Chapter 2, Episode 2: What is Medication Adaptation Headache?


This content has been medically reviewed by Dr. Stephanie Nahas.

Medication Adaptation Headache, also known as medication-overuse headache or rebound headache, is a secondary headache disorder that occurs from frequent use of certain medications to treat headache or migraine attacks or other pain conditions.

It is important to pay attention to the symptoms of your headaches to differentiate them from a migraine attack. To be considered medication adaptation headaches, they must be present on more than 14 days per month for 3 months or greater. Typically, they occur every day or nearly every day, often upon waking. These headaches reoccur as pain relievers wear off.

Common migraine symptoms like phonophobia and photophobia likely will not occur with medication adaptation headaches.

A person is at risk for medication adaptation headache when nonprescription pain relievers such as acetaminophen or NSAIDS are used more than 14 days a month. Other medications that can put people at risk for this headache type if used more than 9 times per month are triptans, certain ergots, opioids and combination analgesics, such as acetaminophen-butalbital and caffeine

Medication adaptation headaches are a vicious cycle of having headache or migraine attacks, taking certain pain medications to relieve them, and then having more headaches as a result of trying to treat them.

Medication adaptation headache can increase the risk of transitioning from episodic to chronic migraine. About 50% of those with chronic headache also have medication adaptation headache.

A clinician should be consulted to rule out other causes for the headaches and to develop a treatment plan.

The treatment plan will typically require stopping the use of the medications causing the recurrent headaches. Analgesics and triptans are usually stopped abruptly, but tapering is necessary for opioids and barbiturates. 

After stopping the medications, headache attacks may be more severe for a period of time. Withdrawal symptoms from opioids and barbiturates may include nausea, vomiting, insomnia, agitation and restlessness and may occur for several weeks.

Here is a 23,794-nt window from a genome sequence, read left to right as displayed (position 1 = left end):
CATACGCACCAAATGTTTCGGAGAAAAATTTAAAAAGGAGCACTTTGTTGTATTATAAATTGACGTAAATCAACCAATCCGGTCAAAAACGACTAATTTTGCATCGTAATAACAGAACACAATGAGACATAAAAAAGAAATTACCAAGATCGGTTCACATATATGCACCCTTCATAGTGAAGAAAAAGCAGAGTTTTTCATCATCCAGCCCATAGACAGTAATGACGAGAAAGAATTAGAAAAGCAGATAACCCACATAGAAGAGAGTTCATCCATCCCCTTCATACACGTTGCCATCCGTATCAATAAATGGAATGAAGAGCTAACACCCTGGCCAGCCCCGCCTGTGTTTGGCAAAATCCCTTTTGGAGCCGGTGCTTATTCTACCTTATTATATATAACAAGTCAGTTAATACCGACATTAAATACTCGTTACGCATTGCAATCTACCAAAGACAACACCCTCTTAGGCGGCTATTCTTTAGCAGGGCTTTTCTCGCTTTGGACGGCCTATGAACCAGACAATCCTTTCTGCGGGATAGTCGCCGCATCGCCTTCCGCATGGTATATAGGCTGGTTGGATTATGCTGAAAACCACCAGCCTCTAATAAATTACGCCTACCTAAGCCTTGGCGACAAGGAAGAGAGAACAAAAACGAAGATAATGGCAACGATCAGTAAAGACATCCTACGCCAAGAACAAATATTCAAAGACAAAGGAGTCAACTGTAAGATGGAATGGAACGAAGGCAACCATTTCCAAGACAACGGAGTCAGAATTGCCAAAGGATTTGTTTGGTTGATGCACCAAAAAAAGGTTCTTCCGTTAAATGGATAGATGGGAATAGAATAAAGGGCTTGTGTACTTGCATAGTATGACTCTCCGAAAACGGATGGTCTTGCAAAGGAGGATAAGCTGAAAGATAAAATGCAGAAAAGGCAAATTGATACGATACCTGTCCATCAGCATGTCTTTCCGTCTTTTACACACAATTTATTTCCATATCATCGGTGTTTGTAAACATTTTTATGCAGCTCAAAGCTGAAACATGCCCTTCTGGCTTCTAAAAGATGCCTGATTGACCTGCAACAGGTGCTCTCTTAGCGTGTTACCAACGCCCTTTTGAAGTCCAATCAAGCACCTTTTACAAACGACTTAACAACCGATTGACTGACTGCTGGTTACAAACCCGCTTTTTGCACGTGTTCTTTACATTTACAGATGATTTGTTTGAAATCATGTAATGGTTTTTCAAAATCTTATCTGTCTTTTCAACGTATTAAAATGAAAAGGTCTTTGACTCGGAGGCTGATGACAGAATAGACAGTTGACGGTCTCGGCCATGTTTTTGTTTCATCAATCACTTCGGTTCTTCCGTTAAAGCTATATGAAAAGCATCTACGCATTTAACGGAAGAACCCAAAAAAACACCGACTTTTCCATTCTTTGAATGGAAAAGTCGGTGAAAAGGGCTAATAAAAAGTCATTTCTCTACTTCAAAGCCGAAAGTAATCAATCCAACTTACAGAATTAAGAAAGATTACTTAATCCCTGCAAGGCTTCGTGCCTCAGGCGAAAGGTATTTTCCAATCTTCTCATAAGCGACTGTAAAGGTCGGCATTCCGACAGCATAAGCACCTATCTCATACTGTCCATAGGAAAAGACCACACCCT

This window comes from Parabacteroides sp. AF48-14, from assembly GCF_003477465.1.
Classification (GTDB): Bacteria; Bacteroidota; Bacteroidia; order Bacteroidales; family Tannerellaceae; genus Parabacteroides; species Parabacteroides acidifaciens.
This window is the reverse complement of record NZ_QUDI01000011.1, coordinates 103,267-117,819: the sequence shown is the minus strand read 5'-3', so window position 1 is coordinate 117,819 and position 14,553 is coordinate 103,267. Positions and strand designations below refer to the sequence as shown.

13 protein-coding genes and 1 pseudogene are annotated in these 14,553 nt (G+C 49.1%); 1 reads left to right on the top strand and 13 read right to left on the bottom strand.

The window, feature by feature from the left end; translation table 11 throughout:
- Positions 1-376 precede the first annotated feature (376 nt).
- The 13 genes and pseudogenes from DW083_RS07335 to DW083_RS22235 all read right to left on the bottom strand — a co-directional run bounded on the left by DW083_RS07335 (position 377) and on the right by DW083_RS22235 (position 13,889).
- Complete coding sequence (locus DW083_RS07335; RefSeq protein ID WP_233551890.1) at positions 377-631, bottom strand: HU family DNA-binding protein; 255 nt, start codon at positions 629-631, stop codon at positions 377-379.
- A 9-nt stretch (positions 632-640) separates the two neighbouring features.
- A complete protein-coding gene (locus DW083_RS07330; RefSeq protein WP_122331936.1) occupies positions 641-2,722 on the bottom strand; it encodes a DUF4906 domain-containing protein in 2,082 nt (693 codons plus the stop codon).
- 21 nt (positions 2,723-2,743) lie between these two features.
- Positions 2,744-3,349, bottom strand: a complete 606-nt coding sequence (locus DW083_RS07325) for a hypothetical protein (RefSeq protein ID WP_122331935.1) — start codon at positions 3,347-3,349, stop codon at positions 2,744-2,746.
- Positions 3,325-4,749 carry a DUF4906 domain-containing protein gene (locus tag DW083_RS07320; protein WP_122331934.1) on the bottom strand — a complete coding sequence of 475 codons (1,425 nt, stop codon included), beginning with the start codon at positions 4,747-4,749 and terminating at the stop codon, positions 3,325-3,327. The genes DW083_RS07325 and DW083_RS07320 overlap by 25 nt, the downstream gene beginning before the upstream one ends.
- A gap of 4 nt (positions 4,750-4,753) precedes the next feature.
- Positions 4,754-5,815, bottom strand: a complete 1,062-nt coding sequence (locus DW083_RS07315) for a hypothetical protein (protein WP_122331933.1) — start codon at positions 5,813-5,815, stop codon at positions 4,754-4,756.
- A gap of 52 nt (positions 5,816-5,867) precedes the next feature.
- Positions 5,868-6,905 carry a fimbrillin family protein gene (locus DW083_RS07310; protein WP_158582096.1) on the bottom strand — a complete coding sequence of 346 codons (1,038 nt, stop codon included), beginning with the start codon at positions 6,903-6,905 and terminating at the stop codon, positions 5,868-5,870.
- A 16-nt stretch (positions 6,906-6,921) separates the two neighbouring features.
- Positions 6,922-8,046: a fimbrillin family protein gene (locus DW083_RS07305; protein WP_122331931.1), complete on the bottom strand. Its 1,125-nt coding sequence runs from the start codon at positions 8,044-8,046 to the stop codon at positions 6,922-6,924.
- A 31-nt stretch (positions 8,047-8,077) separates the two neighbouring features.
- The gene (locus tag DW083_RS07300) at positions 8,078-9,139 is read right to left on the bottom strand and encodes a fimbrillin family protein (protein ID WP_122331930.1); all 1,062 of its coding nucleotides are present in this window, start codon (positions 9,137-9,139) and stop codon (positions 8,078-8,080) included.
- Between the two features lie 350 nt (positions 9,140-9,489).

To reduce pain and discomfort, other treatments such as prednisone, nerve blocks, trigger point injections, and medical marijuana may be used during or immediately following the discontinuation of the medication causing the adaptation headaches. 

Non-pharmacological options such as cognitive behavioral therapy, biofeedback and relaxation techniques may help reduce pain. 

For severe cases, inpatient hospitalization may be necessary in order to taper medications under close supervision. The use of intravenous medications and other interventions can be useful in easing withdrawal symptoms.

A study found 72% of those who get treated for medication adaptation headache have at least a 50% reduction in headache attacks within 1 to 6 months. 

OnabotulinumtoxinA, neuromodulation, CGRP-blocking medications and other newer therapies can improve the prevention and treatment of this challenging condition as they reduce the need for acute treatments and do not put people at risk for medication adaptation headache. 

A headache diary can help track medication usage and may be useful for those who think they may be experiencing medication adaptation headache. 

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This video is sponsored in part by Amgen.

*The contents of this video are intended for general informational purposes only and does not constitute professional medical advice, diagnosis, or treatment. Always seek the advice of a physician or other qualified health provider with any questions you may have regarding a medical condition. AMD does not recommend or endorse any treatment, products, or procedures mentioned. Reliance on any information provided by this content is solely at your own risk.